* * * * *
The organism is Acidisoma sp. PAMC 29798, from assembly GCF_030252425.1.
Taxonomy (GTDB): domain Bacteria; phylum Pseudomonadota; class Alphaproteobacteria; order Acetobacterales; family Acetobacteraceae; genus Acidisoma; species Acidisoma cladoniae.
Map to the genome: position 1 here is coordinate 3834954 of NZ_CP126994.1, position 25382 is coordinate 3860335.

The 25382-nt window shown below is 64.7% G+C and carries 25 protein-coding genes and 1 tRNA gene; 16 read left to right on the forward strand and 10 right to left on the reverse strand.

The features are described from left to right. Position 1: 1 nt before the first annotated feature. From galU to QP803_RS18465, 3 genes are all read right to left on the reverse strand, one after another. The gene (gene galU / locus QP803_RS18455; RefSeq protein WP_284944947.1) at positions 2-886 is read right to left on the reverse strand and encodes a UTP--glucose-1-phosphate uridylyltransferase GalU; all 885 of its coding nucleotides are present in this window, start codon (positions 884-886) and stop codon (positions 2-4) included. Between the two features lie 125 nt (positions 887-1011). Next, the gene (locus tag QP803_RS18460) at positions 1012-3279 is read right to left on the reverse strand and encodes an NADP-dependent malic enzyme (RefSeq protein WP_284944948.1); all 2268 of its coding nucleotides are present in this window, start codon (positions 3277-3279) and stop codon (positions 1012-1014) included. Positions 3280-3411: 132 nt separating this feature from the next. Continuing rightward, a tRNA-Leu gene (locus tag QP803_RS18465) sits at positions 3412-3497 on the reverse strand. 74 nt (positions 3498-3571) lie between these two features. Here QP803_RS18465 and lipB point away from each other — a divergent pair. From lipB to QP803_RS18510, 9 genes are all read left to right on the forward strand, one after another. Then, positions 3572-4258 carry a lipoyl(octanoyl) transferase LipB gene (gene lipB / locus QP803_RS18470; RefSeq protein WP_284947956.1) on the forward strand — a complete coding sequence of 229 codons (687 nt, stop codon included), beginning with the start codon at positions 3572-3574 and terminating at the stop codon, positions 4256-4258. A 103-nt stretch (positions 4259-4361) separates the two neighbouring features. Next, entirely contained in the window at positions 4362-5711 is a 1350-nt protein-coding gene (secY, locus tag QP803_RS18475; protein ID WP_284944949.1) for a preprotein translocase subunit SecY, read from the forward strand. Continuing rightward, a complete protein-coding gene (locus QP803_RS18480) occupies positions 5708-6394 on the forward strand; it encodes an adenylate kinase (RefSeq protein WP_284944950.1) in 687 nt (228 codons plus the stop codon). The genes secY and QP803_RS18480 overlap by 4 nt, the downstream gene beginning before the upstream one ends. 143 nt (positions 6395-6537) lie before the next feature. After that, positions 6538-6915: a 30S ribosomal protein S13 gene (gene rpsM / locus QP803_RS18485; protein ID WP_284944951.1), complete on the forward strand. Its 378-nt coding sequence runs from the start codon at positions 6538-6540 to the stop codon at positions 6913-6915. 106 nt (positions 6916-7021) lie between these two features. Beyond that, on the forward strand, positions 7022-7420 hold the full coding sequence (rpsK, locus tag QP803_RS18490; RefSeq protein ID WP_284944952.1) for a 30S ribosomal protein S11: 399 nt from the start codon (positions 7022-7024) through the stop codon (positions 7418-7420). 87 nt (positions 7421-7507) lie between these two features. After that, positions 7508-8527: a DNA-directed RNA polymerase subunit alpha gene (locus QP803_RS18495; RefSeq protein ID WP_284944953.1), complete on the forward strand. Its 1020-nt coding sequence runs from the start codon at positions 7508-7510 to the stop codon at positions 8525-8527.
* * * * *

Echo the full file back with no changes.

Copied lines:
The organism is Acidisoma sp. PAMC 29798, from assembly GCF_030252425.1.
Taxonomy (GTDB): domain Bacteria; phylum Pseudomonadota; class Alphaproteobacteria; order Acetobacterales; family Acetobacteraceae; genus Acidisoma; species Acidisoma cladoniae.
Map to the genome: position 1 here is coordinate 3834954 of NZ_CP126994.1, position 25382 is coordinate 3860335.

The 25382-nt window shown below is 64.7% G+C and carries 25 protein-coding genes and 1 tRNA gene; 16 read left to right on the forward strand and 10 right to left on the reverse strand.

The features are described from left to right. Position 1: 1 nt before the first annotated feature. From galU to QP803_RS18465, 3 genes are all read right to left on the reverse strand, one after another. The gene (gene galU / locus QP803_RS18455; RefSeq protein WP_284944947.1) at positions 2-886 is read right to left on the reverse strand and encodes a UTP--glucose-1-phosphate uridylyltransferase GalU; all 885 of its coding nucleotides are present in this window, start codon (positions 884-886) and stop codon (positions 2-4) included. Between the two features lie 125 nt (positions 887-1011). Next, the gene (locus tag QP803_RS18460) at positions 1012-3279 is read right to left on the reverse strand and encodes an NADP-dependent malic enzyme (RefSeq protein WP_284944948.1); all 2268 of its coding nucleotides are present in this window, start codon (positions 3277-3279) and stop codon (positions 1012-1014) included. Positions 3280-3411: 132 nt separating this feature from the next. Continuing rightward, a tRNA-Leu gene (locus tag QP803_RS18465) sits at positions 3412-3497 on the reverse strand. 74 nt (positions 3498-3571) lie between these two features. Here QP803_RS18465 and lipB point away from each other — a divergent pair. From lipB to QP803_RS18510, 9 genes are all read left to right on the forward strand, one after another. Then, positions 3572-4258 carry a lipoyl(octanoyl) transferase LipB gene (gene lipB / locus QP803_RS18470; RefSeq protein WP_284947956.1) on the forward strand — a complete coding sequence of 229 codons (687 nt, stop codon included), beginning with the start codon at positions 3572-3574 and terminating at the stop codon, positions 4256-4258. A 103-nt stretch (positions 4259-4361) separates the two neighbouring features. Next, entirely contained in the window at positions 4362-5711 is a 1350-nt protein-coding gene (secY, locus tag QP803_RS18475; protein ID WP_284944949.1) for a preprotein translocase subunit SecY, read from the forward strand. Continuing rightward, a complete protein-coding gene (locus QP803_RS18480) occupies positions 5708-6394 on the forward strand; it encodes an adenylate kinase (RefSeq protein WP_284944950.1) in 687 nt (228 codons plus the stop codon). The genes secY and QP803_RS18480 overlap by 4 nt, the downstream gene beginning before the upstream one ends. 143 nt (positions 6395-6537) lie before the next feature. After that, positions 6538-6915: a 30S ribosomal protein S13 gene (gene rpsM / locus QP803_RS18485; protein ID WP_284944951.1), complete on the forward strand. Its 378-nt coding sequence runs from the start codon at positions 6538-6540 to the stop codon at positions 6913-6915. 106 nt (positions 6916-7021) lie between these two features. Beyond that, on the forward strand, positions 7022-7420 hold the full coding sequence (rpsK, locus tag QP803_RS18490; RefSeq protein ID WP_284944952.1) for a 30S ribosomal protein S11: 399 nt from the start codon (positions 7022-7024) through the stop codon (positions 7418-7420). 87 nt (positions 7421-7507) lie between these two features. After that, positions 7508-8527: a DNA-directed RNA polymerase subunit alpha gene (locus QP803_RS18495; RefSeq protein ID WP_284944953.1), complete on the forward strand. Its 1020-nt coding sequence runs from the start codon at positions 7508-7510 to the stop codon at positions 8525-8527.